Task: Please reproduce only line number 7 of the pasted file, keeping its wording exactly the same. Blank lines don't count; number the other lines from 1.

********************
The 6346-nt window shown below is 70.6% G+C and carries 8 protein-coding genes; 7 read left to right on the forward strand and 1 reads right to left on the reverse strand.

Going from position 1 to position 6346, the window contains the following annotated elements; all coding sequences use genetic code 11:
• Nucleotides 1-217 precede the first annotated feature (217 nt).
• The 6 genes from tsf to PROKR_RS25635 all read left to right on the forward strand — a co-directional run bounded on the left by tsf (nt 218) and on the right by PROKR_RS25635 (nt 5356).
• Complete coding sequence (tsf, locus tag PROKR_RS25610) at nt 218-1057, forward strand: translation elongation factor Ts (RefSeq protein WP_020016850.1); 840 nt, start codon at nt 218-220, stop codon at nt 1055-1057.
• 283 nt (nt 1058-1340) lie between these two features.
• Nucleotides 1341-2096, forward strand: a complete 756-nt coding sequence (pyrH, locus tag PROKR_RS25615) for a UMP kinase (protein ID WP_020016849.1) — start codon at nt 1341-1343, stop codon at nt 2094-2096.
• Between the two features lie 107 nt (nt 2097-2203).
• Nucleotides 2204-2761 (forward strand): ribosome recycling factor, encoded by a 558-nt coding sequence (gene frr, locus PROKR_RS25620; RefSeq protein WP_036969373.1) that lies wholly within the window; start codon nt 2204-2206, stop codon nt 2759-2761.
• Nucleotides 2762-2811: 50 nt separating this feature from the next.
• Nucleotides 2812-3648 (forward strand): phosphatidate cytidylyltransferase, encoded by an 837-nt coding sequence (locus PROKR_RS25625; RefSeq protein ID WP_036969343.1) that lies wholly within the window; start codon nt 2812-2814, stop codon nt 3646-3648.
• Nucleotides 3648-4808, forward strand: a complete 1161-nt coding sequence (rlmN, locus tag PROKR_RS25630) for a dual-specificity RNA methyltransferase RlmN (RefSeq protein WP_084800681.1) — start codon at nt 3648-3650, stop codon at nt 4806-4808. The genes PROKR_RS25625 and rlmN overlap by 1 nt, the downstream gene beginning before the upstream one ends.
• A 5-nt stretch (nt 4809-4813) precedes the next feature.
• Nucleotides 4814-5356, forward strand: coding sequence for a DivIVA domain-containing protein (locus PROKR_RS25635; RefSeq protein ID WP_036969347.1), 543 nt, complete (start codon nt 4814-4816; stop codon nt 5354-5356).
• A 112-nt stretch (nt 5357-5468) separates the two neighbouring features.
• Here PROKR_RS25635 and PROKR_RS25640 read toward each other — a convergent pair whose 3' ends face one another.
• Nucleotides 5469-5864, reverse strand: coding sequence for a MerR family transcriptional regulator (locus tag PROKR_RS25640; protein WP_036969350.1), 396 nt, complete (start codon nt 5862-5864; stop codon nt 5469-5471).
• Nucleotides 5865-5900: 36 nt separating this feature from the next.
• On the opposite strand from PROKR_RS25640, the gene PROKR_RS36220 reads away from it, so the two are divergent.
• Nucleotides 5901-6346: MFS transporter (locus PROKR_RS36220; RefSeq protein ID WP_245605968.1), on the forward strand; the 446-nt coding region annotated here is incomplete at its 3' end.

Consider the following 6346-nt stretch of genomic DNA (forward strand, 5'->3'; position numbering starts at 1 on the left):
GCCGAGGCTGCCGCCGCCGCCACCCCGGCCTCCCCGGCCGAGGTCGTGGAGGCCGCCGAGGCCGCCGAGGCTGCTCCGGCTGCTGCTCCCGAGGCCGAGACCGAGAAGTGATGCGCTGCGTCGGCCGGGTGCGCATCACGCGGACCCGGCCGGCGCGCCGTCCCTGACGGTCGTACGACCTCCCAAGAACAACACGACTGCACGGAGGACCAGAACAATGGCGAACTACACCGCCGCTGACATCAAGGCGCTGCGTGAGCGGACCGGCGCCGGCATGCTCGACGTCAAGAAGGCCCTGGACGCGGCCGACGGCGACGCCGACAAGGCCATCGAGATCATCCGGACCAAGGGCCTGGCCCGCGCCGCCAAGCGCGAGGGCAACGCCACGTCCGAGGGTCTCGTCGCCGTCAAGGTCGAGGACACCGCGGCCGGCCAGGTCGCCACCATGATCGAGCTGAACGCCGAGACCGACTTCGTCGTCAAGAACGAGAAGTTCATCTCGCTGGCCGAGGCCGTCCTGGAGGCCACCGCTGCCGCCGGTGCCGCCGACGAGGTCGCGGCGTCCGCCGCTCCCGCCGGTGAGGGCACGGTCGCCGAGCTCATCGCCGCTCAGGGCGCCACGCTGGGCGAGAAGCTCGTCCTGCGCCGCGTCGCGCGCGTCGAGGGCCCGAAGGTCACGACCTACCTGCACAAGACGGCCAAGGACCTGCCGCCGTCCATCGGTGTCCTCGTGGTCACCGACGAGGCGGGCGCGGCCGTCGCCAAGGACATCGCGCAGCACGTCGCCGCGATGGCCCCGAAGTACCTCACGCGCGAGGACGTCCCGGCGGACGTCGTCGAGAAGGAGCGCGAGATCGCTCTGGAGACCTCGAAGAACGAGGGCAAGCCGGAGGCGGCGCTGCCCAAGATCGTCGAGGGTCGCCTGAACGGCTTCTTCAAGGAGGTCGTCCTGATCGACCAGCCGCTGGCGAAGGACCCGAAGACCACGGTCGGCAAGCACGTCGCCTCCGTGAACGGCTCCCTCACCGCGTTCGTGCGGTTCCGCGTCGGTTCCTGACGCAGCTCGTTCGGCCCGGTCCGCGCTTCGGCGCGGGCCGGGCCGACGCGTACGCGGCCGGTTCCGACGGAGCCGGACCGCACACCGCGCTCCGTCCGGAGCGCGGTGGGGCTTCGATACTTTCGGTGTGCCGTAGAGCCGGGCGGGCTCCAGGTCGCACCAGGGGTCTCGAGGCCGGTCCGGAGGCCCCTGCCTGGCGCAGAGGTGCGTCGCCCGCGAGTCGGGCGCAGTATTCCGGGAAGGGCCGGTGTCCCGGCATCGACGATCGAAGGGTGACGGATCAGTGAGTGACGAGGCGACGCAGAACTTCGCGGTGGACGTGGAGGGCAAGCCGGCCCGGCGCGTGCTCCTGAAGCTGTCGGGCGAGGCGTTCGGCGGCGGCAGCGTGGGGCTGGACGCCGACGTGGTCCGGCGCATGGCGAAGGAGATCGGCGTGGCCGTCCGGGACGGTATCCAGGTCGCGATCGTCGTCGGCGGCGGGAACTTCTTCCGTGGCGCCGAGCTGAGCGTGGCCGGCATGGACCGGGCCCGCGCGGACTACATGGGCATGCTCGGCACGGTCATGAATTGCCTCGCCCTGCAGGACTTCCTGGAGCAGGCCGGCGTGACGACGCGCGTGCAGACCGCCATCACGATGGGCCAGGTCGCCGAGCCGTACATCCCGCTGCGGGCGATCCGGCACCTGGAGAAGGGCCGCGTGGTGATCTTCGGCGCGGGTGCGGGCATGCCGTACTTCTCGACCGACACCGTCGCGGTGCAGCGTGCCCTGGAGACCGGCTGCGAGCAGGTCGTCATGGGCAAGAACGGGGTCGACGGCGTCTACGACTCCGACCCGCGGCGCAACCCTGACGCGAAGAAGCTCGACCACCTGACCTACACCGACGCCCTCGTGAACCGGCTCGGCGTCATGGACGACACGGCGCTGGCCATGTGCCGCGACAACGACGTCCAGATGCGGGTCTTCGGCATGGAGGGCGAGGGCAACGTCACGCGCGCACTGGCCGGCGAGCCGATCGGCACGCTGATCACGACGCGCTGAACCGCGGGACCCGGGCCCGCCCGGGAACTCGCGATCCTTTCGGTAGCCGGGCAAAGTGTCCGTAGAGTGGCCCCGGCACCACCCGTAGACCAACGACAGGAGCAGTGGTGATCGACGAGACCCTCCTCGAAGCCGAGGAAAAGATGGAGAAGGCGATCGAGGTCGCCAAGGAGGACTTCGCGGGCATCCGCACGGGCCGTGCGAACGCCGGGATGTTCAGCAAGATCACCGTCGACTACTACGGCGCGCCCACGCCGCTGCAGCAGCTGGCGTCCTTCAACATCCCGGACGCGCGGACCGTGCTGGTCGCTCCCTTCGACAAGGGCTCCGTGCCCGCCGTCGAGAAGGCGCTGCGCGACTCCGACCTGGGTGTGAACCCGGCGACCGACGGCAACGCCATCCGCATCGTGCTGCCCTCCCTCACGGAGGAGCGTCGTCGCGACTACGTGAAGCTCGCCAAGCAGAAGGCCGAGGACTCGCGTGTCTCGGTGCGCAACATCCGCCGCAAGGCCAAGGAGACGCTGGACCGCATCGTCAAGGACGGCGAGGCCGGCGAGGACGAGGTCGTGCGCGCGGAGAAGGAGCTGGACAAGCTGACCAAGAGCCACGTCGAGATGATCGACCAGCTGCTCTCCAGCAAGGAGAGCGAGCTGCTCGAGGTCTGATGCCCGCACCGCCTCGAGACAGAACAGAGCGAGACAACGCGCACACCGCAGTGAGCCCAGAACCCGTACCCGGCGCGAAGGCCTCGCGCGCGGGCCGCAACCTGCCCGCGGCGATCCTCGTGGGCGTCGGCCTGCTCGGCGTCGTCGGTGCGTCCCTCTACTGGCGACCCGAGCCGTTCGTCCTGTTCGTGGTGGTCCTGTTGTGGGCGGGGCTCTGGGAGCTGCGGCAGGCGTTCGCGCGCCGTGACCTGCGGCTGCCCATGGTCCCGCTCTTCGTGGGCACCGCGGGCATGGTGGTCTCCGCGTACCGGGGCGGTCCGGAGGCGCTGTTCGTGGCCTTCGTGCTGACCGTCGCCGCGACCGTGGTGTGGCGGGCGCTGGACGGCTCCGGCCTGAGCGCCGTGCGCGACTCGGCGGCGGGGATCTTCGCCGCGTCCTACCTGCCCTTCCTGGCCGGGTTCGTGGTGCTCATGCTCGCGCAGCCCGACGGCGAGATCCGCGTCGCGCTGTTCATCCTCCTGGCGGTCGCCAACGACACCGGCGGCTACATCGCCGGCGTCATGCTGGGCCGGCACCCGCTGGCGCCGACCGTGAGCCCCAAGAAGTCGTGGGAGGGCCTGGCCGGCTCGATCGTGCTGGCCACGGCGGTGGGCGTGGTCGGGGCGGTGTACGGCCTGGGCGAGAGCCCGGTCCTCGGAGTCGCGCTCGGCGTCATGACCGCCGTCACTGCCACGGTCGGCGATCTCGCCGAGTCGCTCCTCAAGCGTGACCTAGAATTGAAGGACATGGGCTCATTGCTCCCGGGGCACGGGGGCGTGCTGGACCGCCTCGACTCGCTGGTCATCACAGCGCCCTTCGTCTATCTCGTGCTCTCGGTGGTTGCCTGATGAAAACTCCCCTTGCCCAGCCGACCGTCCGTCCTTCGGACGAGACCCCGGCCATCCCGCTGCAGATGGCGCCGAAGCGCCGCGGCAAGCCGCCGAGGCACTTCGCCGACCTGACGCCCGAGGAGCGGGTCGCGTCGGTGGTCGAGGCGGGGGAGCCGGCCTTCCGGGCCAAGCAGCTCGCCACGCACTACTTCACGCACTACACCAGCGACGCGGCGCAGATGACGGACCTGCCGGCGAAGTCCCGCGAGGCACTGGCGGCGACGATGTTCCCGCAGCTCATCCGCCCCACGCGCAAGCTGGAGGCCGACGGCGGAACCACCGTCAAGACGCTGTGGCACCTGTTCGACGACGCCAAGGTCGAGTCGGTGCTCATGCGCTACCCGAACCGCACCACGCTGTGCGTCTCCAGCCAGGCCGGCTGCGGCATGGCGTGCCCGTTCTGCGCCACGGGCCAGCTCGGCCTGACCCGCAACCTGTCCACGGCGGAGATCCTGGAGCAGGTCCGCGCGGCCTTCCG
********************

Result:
• Nucleotides 1341-2096, forward strand: a complete 756-nt coding sequence (pyrH, locus tag PROKR_RS25615) for a UMP kinase (protein ID WP_020016849.1) — start codon at nt 1341-1343, stop codon at nt 2094-2096.